CLYDE During the late 1960's and early 1 970's Walt Frazier of the New York Knickerbockers epitomized the cool, calculated precision of a daring basketball player. During his prime, the movie "Bonnie and Clyde," about a bankrobbing duo, was popular. Frazier's facial hair, his elegant dress off the basketball court, his flashy car and mod ways, earned for him the nickname Clyde. He would steal the basketball, pass brilliantly, perform best under pressure, display an unruffled manner--all of which were the sporting counterparts to the characteristics of the movie antihero Clyde.                                                                       
"DR. J." Agile and talented Julius Erving, one of the premier stars first of the American Basketball Association and then in the NBA, could do tricks with a basketball. Neither his first nor his last name conjures up images of a driving, talented, cool basketball player. Thus, the "Dr." stems from what he did with a basketball.
 
"DOLLAR BILL" Born July 28, 1943 in Crystal City, Missouri, Bill Bradley was a fine athlete almost from the start. An incredible high school basketball player, he could have probably gone to any college in America on a basketball scholarship. But he chose Princeton and paid his own way since Ivy League schools did not offer athletic scholarships. He led Princeton to three Ivy League titles, averaged 30.1 points a game and was a two-time All-American. The only junior, he was the captain of the 1964 gold medal winning U.S. Olympic team.
 
His contract with the New York Knickerbockers called for $500,000 for four year's work, but the nickname given Bill Bradley was not for the money he earned but for the money he saved. While other NBA stars drove flashy cars and sported ever more lavish wardrobes, Bradley lived simply and dressed even more simply. His apartment, one friend said, "looked like a Holiday Inn room before the maid shows up."
 
Bradley reportedly used paper clips when his cuff buttons gave out. There was a precedent for his behavior. While a Rhodes Scholar at Oxford for two years, Bradley lived out of what was called "a large and appallingly messy suitcase." He had more important things on his mind than style and consumer comforts. Bradley led New York to NBA titles and was the toast of New York. But in his time as a Knick, Bradley never did a commercial. He was very conscious even then of his image. He even had a special clause in his contract that said he did not have to do any endorsements.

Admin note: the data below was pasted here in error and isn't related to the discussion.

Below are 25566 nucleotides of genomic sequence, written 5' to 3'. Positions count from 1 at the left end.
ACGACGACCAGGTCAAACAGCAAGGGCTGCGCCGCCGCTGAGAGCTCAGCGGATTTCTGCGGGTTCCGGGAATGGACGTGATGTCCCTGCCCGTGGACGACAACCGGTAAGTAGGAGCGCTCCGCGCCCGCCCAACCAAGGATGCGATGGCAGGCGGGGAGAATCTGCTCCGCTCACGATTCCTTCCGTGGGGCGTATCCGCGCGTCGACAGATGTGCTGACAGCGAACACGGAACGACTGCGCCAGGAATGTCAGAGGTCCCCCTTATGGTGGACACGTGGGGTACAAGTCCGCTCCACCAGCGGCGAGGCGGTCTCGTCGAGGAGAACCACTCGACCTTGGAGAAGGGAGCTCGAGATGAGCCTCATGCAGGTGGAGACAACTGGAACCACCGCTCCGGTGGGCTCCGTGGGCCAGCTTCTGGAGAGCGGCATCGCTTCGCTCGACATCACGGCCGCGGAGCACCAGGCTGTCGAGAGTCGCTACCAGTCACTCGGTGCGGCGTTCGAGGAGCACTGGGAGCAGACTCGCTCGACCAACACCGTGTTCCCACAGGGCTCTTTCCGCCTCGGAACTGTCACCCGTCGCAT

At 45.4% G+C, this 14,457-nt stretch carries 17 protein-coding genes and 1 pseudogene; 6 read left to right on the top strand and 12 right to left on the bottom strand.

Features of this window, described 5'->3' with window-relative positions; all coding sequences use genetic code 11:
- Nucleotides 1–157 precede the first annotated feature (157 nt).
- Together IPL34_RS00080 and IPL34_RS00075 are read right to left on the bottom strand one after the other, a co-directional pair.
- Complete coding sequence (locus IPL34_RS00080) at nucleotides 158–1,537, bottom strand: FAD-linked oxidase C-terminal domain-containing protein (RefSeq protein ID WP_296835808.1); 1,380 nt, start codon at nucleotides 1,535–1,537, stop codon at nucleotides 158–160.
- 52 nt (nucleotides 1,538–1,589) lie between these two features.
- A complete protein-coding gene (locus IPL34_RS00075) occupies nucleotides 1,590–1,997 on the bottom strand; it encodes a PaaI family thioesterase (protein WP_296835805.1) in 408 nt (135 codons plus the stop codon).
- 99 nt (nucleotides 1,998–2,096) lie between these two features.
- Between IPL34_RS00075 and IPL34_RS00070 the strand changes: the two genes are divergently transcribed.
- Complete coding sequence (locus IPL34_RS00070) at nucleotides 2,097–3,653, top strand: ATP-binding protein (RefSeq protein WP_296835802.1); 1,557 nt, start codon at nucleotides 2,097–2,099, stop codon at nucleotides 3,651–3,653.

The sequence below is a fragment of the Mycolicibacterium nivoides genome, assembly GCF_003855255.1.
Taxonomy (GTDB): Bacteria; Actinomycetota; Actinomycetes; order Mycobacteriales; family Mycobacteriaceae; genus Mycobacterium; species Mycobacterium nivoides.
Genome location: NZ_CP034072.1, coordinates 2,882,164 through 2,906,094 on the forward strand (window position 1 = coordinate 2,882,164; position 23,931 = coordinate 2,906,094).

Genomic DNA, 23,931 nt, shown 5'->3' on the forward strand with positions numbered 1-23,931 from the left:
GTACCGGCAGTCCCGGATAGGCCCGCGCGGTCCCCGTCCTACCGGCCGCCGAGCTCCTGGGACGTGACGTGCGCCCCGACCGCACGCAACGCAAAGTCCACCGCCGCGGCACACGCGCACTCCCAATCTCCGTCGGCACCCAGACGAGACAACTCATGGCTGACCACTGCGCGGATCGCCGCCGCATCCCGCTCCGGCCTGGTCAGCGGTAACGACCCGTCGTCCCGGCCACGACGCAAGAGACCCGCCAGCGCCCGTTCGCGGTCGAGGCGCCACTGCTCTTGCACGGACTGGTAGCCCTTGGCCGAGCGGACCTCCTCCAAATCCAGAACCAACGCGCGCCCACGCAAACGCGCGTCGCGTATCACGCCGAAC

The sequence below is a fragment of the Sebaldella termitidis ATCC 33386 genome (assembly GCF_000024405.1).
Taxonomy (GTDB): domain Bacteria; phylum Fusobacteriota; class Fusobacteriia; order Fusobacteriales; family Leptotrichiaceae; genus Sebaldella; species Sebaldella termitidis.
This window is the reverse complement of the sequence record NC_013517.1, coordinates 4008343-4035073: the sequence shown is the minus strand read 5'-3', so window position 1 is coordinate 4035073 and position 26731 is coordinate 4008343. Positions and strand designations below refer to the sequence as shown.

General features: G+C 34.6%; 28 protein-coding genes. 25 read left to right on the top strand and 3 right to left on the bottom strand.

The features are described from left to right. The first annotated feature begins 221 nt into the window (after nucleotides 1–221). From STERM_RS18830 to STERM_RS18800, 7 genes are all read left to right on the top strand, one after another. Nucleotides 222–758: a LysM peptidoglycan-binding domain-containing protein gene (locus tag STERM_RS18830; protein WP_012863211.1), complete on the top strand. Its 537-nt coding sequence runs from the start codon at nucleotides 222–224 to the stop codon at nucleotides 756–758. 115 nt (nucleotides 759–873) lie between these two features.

"THE DREAM"  Hakeem Olajuwon starred for the Houston Rockets, a big man who dominated on both sides of the court with a combination of power and finesse. He is the all-time leader in blocked shots. 
"DUNKIN' DUTCHMAN"  Rik Smits, former NBA star, earned the nick-name, for his Dutch roots and seven foot plus size.

(TO BE CONTINUED)

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You can reach Harvey Frommer at:   

Email:  harvey.frommer@Dartmouth.EDU 

About the Author:

Harvey Frommer is in his  38th year of writing books. A noted oral historian and sports journalist, the author of 42 sports books including the classics: "New York City Baseball,1947-1957" and "Shoeless Joe and Ragtime Baseball," his acclaimed REMEMBERING YANKEE STADIUM was published in 2008 and his REMEMBERING FENWAY PARK: AN ORAL AND NARRATIVE HISTORY OF THE HOME OF RED SOX NATION was published to acclaim in 2011.  The prolific Frommer is at work on When It Was Just a Game, An Oral History on Super Bowel One. 

His work has appeared in the New York Times, Los Angeles Times, Washington Post, New York Daily News, Newsday, USA Today, Men's Heath, The Sporting News, among other publications.

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Harvey Frommer along with his wife, Myrna Katz  Frommer are the authors of five critically acclaimed oral/cultural histories, professors at Dartmouth  College, and travel writers who specialize in cultural history, food, wine, and Jewish history and heritage in the United States, Europe, and the Caribbean. 

This Article is Copyright 1995 - 2014 by Harvey Frommer.  All rights reserved worldwide.